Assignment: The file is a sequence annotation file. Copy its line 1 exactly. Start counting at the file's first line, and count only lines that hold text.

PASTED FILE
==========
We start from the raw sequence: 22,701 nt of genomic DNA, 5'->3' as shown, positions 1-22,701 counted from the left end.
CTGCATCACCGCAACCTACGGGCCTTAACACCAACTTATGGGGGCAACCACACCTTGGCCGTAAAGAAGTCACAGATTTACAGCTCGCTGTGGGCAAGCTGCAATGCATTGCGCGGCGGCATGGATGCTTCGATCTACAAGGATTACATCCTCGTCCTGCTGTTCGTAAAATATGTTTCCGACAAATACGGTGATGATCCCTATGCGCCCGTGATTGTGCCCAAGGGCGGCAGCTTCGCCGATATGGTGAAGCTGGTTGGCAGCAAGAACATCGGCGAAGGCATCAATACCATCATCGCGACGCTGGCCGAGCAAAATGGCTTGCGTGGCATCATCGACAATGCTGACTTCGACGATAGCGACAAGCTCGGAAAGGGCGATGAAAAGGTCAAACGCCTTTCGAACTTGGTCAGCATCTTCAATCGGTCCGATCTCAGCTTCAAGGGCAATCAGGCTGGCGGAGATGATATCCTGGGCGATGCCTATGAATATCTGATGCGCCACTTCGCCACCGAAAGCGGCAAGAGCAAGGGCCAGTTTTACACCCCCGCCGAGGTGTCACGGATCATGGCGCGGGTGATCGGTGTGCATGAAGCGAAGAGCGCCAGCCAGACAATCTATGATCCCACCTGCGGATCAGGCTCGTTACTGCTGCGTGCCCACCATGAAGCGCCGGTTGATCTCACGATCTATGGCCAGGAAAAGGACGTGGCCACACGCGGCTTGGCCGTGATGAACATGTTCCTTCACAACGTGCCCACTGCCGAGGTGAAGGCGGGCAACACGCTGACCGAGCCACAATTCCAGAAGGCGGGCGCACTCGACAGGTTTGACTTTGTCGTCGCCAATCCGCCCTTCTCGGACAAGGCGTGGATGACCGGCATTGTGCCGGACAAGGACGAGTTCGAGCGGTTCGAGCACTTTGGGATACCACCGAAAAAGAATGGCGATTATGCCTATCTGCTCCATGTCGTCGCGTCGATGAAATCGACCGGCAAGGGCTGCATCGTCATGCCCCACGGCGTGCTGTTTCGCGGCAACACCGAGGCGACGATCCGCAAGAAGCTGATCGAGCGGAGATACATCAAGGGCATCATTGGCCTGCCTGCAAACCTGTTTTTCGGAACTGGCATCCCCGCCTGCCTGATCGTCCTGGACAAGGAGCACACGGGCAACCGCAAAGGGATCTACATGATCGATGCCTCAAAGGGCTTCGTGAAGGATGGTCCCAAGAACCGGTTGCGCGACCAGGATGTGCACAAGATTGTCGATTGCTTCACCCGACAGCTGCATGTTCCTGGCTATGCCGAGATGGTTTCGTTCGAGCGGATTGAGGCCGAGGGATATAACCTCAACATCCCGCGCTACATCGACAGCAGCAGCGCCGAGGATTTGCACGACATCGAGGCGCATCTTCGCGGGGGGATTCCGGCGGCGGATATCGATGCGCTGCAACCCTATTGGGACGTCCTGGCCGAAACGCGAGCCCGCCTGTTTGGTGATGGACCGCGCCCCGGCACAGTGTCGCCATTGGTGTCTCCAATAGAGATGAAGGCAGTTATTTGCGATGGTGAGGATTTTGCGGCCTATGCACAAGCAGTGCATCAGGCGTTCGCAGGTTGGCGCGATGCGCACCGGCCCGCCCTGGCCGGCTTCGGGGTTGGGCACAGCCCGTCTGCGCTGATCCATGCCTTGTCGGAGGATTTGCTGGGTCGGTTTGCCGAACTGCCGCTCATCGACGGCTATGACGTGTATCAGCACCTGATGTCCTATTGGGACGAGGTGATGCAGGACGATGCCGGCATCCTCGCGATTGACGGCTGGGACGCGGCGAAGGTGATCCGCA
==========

We start from the raw sequence: 22,701 nt of genomic DNA, 5'->3' as shown, positions 1-22,701 counted from the left end.